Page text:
It seems that US President Barack Obama believes in the famous adage of former US President Franklin D. Roosevelt which is “speak softly and carry a big stick and you will go far.” This is what Obama has been doing so far.
Those monitoring Obama since he took office in the White House will have noticed that the man has come with a different rhetoric than his predecessor Bush; a calmer rhetoric. However politics is not public relations but rather the language of interests, and ultimately it is up to Obama to serve the interests of his country. It is clear that Obama has been able to calmly and diplomatically achieve most of what Bush wanted to achieve but was unable to, whether this is with regards to terrorism, Iran, Iraq, Afghanistan, Pakistan, or even Syria. Bush utilized commanding, emotional, or threatening rhetoric, while in stark contrast to this and according to Arab officials, the Obama administrations listens more than it talks.
Obama has been able – after Iran rejected the opportunity of Washington’s outstretched hand – to begin building an international position against Tehran with a view to drafting a UN resolution to impose new sanctions on Tehran. And so we see Hillary Clinton undertaking what is almost an election campaign in order to mobilize the international community against Iran, while her under-secretary William Burns travels between capitals in order to reach an agreement on the wording of the sanctions resolution. It is sufficient here to recall Washington’s success in drawing Russia to its side against Iran, and it seems that China will soon join them. Observers will also have also noticed Washington’s generals roaming the region and utilizing radical rhetoric in order to warn against Iran, and the US ambassador to Iraq utilized unyieldingly stated that “Iran has malevolent interests.” All of this escalation against Iran comes at a time that Washington is opening up to Syria, and this is something that is in complete contrast to the previous position of the Bush administration.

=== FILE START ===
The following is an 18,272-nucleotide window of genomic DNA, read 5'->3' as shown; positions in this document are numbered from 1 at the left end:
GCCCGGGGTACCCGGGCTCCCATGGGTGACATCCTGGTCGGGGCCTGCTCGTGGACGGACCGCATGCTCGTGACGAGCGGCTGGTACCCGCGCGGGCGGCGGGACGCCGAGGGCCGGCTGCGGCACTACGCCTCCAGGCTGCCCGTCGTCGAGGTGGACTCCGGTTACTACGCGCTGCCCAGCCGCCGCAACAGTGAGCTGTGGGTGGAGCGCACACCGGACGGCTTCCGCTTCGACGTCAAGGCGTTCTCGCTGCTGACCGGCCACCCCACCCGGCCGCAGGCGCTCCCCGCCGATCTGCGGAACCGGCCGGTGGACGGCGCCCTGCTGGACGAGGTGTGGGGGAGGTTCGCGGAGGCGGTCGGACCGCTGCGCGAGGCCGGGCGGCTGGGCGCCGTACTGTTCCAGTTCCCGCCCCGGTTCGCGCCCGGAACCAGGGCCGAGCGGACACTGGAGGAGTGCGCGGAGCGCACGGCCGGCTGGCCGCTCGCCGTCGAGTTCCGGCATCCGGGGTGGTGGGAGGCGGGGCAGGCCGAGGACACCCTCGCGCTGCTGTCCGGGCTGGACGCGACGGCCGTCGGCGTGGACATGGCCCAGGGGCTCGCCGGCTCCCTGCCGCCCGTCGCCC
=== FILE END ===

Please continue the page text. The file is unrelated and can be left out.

With regards to confronting terrorism, Obama’s administration has been able to, according to Roosevelt’s maxim “speak softly, and carry a big stick” and it has achieved a clear success in imposing control with regards to Pakistani cooperation with Washington against the Taliban, and this is not to mention the large-scale Moshtarak operation [in Afghanistan]. The Obama administration has also achieve what it describes as a “serious blow” to the Taliban by arresting its second most senior figure Mullah Abdul Ghani Barader, whose arrest represents a turning point in Washington’s fight against the Taliban which has been taking place for almost 8 years. In addition to this, there have also been a dozen other arrests of Taliban leadership figures, and so the cooperation between the US and Pakistan has become highly effective. This came after threats and US promises to provide Pakistan with military and financial assistance, as well as help in easing Pakistani tensions with India, on the condition that Pakistan not use extremists to achieve its political goals. The same applies to Somalia and Yemen with regards to Al Qaeda, and the Obama administration has also sanctioned more attacks against Al Qaeda than the Bus administration did during its final years.
However there is another challenge facing Obama, from the Arab viewpoint, and that is the peace process. Is Obama showing a different side of himself on this issue? Will we return to the argument that peace will only be achieved through Iran i.e. after Iran has achieved military parity, especially since peace in our region only occurs after large-scale clashes?
This is a question that there is still no answer to!